The Mexican fisherman asked, “But señor, how long will this all take?”

To which the American replied, “15–20 years.”

“But what then?” asked the Mexican.

The American laughed and said, “That’s the best part. When the time is right you would announce an IPO and sell your company stock to the public and become very rich. You could make millions.”

“Millions, señor? Then what?”

To which the investment banker replied, “Then you would retire. You could move to a small coastal fishing village where you would sleep late, fish a little, play with your kids, take siesta with your wife, stroll to the village in the evenings where you could sip wine and play your guitar with your amigos.”

(This story was originally written by Heinrich Böll, although Tim Ferriss published the above adapted version which can be found across the internet.)

Parenting 101

“Do you have any financial advice for new parents?”

A handful of friends have asked this question in the past week. The question often relates to childcare expenses or college savings plans, but I usually advise new parents to prioritize the below items before anything else:

  • Buy enough term life insurance to provide for your family if you and/or your spouse die prematurely. There’s no “right” amount, so ask yourself what you would want covered if you passed. Your salary of x years? Your spouse’s salary so he/she wouldn’t have to work for y years? Childcare expenses for z years? Payoff a mortgage? College tuition? Other expenses? Add those numbers up and go get some quotes.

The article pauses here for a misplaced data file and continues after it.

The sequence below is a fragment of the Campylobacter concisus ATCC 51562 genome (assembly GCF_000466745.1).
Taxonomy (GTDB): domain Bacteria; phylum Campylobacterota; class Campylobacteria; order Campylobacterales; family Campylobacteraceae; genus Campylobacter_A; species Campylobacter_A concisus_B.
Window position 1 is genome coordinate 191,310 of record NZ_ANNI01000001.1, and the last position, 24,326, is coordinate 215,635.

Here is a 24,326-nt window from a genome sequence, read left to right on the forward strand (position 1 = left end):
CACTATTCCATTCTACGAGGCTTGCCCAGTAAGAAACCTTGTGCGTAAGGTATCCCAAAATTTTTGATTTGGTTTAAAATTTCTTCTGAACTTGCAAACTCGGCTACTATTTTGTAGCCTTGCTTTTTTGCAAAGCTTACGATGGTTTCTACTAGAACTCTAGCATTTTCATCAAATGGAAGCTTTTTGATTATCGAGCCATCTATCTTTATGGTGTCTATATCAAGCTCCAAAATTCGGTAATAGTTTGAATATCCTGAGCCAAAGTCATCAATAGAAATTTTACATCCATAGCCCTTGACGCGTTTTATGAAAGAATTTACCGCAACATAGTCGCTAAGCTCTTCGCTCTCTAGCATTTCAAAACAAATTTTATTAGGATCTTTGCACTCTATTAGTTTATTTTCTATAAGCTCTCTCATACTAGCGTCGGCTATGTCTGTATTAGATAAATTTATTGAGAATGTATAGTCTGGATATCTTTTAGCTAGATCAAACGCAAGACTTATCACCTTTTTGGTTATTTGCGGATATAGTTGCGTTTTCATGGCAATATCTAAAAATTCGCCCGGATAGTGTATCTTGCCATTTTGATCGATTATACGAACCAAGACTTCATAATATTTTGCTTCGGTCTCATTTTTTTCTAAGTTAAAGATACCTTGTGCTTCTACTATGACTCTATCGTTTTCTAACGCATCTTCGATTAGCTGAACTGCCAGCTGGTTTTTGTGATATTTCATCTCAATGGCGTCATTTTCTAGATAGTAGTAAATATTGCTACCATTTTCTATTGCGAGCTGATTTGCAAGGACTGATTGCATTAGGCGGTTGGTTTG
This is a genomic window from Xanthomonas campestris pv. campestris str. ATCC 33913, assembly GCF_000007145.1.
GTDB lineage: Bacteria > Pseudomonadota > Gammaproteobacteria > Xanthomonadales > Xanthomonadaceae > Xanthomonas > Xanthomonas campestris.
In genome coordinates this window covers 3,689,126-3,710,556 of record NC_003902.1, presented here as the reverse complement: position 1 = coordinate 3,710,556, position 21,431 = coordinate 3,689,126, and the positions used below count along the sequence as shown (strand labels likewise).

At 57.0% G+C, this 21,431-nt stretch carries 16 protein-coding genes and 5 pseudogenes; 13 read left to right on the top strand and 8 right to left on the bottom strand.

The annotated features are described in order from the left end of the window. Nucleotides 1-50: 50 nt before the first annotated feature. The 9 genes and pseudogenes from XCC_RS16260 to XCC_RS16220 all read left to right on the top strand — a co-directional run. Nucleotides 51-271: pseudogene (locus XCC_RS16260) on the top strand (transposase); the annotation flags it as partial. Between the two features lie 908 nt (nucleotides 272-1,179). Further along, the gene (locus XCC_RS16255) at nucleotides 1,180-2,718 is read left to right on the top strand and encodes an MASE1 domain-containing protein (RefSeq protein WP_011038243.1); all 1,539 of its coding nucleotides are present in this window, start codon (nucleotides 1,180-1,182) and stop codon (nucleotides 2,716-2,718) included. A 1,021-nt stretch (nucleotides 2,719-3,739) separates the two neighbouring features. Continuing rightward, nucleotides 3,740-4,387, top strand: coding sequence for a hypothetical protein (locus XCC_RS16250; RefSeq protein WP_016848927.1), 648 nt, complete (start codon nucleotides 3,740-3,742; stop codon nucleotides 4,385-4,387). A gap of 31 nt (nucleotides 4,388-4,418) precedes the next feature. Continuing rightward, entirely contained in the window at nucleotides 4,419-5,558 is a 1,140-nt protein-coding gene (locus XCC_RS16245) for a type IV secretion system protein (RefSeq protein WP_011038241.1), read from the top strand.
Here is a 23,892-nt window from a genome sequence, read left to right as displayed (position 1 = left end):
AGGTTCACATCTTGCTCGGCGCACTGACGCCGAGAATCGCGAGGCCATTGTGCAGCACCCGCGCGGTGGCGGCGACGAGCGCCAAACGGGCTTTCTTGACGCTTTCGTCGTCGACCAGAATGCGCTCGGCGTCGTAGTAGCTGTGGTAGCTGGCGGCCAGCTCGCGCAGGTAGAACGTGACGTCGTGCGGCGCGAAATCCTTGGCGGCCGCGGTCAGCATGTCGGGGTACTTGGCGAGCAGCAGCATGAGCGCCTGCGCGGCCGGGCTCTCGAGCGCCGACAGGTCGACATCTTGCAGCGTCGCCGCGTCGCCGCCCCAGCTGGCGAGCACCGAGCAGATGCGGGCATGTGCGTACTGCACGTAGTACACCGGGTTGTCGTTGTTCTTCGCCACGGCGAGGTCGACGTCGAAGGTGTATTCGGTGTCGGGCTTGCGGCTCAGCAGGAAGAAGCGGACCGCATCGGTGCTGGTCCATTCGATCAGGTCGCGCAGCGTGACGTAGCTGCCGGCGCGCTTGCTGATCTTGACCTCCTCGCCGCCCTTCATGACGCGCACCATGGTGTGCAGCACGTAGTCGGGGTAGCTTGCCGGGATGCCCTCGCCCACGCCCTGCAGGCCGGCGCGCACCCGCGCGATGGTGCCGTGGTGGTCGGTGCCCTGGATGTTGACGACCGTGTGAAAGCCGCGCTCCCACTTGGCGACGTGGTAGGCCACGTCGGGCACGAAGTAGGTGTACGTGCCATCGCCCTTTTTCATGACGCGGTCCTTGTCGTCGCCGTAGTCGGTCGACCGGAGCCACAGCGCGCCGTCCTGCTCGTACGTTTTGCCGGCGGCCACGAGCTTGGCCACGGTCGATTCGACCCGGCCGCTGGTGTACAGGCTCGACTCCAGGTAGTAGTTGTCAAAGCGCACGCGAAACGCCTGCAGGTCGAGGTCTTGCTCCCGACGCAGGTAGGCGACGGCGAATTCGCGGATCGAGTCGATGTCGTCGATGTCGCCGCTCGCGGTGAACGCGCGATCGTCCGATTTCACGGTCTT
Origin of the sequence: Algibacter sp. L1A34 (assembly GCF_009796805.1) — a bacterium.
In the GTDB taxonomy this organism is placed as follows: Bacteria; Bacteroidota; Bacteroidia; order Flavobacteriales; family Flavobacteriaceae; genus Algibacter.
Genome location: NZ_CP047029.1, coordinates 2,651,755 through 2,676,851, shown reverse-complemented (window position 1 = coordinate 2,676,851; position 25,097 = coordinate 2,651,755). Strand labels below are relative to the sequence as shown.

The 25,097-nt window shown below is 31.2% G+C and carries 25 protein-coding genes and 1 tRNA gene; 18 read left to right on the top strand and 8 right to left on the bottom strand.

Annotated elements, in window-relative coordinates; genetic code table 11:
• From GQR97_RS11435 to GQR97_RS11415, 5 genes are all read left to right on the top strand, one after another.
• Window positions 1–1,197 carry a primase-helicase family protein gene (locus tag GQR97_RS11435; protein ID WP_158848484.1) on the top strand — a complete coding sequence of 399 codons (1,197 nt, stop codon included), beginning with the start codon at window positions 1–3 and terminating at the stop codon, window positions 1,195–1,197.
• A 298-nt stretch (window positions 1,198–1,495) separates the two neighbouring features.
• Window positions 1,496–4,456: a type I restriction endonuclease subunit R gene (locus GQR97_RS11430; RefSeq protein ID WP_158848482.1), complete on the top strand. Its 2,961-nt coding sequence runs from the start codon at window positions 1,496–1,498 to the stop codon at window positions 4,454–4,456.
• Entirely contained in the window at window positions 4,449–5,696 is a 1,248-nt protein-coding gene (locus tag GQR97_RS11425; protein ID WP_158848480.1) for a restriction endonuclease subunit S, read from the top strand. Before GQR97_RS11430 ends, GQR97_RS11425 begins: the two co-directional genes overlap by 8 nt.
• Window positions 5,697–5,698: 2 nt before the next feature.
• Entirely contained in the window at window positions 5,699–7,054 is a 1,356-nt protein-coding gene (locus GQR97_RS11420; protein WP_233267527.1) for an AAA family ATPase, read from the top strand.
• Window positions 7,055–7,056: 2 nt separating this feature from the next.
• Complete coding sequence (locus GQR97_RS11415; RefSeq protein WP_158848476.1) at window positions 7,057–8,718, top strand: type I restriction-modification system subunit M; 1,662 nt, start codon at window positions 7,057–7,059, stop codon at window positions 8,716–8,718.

• Establish an estate plan, including a revocable living trust and will. The will should appoint a guardian for your children if you pass away while they’re still minors, although the courts do have the final say. The will also directs what to do with assets that were excluded from the trust (or forgotten to be put in the trust, which I see very often!). The trust should help avoid probate for assets placed within it and provide for supervision of the assets for the benefit of the children.

Buying insurance and establishing an estate plan are simple steps, but each does require some time and money. Fortunately, each item can be a one-time decision, which is a relief for many new parents who are completely overwhelmed with the chaos of parenthood!

The above is educational and is not legal or financial advice. Every situation is different and I’m not an insurance agent or an attorney.